The problem isn't with the book, or with how you wrote it to the references section. The only problem is only that you did not *also* use the book in the article. For instance:
In particular, no source coding scheme can be better than the entropy of the source.
currently needs a citation to a reliable source, such as MacWilliams and Sloane. Find out where that book says this is true, and add the page number. If it was on page 50, it would be fine to say:
In particular, no source coding scheme can be better than the entropy of the source (MacWilliams & Sloane, p. 50).
Someone else will add the fancy wiki syntax. JackSchmidt (talk) 14:24, 23 July 2008 (UTC)

Keep detailed content on other pages?[edit]

I don't think this article should repeat the content from other pages, such as FEC coding from Forward error correction and (summarized) in Error detection and correction. Rather than duplicate (triplicate?) the efforts, all with differing content and quality, maybe the article would present more quality by merely consisting of the heading, and refer the reader to the relevant pages (e.g., Forward error correction) for the details? Thoughts? Nageh (talk) 17:21, 9 October 2009 (UTC)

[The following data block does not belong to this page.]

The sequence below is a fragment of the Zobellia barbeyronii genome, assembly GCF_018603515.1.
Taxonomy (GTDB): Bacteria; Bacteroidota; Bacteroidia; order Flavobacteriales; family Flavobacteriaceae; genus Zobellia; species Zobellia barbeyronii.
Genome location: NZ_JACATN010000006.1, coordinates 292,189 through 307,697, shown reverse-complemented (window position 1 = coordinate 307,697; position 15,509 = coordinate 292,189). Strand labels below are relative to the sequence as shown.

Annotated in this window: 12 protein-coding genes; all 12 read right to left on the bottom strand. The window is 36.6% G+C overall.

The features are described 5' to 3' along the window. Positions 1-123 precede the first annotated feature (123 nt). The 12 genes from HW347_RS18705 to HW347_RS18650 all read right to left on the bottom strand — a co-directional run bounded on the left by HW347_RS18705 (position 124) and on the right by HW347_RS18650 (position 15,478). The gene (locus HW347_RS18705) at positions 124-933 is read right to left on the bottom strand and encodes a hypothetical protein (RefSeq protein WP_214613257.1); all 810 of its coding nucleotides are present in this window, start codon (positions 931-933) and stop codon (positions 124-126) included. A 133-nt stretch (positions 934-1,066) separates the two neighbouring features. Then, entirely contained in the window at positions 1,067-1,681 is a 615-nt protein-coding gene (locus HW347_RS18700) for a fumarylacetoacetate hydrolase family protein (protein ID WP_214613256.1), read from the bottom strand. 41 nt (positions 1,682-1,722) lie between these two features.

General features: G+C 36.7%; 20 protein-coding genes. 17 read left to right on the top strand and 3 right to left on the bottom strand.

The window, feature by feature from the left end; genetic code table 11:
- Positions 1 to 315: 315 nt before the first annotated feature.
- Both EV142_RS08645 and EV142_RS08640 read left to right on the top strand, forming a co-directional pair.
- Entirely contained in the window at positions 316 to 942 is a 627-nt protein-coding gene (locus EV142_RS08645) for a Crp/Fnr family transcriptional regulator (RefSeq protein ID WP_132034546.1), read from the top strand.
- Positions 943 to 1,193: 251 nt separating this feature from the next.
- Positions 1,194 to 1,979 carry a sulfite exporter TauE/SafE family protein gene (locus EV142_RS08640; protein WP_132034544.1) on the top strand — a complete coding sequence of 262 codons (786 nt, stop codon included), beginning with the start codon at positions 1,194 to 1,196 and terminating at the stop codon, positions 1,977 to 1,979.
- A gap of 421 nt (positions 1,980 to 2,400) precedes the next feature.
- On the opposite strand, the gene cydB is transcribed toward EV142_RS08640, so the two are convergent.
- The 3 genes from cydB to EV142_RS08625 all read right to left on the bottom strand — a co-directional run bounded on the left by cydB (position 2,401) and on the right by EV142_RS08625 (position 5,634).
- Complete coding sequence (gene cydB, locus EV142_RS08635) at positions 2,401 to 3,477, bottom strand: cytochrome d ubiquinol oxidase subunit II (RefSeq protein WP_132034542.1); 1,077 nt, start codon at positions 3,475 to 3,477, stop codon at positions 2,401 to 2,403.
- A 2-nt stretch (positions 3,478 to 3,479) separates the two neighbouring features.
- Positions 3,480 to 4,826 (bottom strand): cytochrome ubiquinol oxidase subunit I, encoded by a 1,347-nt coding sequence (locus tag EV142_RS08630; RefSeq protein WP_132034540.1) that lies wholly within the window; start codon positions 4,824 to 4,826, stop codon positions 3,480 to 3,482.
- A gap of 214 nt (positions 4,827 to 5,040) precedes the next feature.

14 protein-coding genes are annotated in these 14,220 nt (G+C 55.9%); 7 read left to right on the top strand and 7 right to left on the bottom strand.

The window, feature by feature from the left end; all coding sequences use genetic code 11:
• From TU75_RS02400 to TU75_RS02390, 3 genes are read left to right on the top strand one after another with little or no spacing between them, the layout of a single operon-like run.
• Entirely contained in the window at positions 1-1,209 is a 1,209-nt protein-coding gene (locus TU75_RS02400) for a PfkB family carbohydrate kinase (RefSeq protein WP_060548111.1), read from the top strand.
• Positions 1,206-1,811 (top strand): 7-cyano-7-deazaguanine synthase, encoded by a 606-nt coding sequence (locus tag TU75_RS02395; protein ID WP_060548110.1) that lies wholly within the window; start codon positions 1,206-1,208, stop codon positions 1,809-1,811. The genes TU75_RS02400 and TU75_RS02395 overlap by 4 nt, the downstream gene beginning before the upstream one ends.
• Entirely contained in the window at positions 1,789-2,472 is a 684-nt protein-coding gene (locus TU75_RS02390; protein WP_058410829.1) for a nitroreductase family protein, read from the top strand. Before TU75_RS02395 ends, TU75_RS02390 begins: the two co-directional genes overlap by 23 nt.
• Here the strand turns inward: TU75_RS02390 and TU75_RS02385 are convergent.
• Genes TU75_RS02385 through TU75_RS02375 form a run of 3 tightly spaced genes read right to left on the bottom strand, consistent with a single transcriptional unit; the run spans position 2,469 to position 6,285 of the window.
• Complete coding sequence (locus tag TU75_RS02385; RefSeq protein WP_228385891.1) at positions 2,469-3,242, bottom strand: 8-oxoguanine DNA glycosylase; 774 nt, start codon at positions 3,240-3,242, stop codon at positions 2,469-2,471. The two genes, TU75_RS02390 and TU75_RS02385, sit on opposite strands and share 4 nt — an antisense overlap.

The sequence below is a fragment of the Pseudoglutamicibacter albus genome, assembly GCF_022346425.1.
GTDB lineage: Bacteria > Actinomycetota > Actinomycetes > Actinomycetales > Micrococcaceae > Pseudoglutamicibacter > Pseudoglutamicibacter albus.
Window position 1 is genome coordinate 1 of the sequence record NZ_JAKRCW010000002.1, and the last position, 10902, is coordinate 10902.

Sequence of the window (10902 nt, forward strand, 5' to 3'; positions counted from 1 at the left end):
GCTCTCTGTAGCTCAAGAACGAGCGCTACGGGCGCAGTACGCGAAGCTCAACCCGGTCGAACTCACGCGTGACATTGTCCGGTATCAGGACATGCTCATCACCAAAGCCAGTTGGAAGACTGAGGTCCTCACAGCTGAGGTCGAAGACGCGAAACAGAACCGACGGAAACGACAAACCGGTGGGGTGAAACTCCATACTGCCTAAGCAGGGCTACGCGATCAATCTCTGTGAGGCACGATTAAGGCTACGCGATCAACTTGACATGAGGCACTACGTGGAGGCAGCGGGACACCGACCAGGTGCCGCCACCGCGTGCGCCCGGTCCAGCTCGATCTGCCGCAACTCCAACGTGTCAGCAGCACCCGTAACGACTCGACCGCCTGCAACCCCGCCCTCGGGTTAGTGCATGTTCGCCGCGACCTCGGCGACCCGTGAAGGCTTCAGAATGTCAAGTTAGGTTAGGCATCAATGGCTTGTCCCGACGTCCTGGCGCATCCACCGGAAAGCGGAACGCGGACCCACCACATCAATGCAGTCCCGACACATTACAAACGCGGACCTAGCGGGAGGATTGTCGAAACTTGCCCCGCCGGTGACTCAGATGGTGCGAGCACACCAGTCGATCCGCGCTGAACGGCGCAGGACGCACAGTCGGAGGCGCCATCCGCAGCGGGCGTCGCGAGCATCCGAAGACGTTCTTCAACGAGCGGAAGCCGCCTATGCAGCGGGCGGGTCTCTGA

Oh, but it could definitely cover essentials such as the Noisy channel coding theorem! Nageh (talk) 17:30, 9 October 2009 (UTC)

I agree to both comments above. In the literature, coding theory is mainly concerned with transmitting data across noisy channels and recovering the message, i.e. error detection and correction. Thus, on my opinion the article should start with a header with links to pages that discuss various uses of codes in subjects like data compression, cryptography, network coding and subsequently focus on a few important concepts from the field of error-correcting codes (such as theory including the Noisy channel coding theorem and topics such as algebraic coding theory and capacity-approaching codes (LDPC codes, Turbo codes), including links to the main article on each of these subjects. Isheden (talk) 16:12, 9 July 2010 (UTC)

To allow this article to evolve, I think we need a common sense on what should be covered here. One common definition of (algebraic) coding theory is given in MathWorld, Weisstein, Eric W. "Coding Theory." From MathWorld--A Wolfram Web Resource. Based on this definition, in my opinion the source coding topics should be split to source coding or merged with data compression and the various topics starting from "Other applications of coding theory" should be merged with the article code or the disambiguation page coding. What do you think of this proposal? Isheden (talk) 10:10, 31 May 2011 (UTC)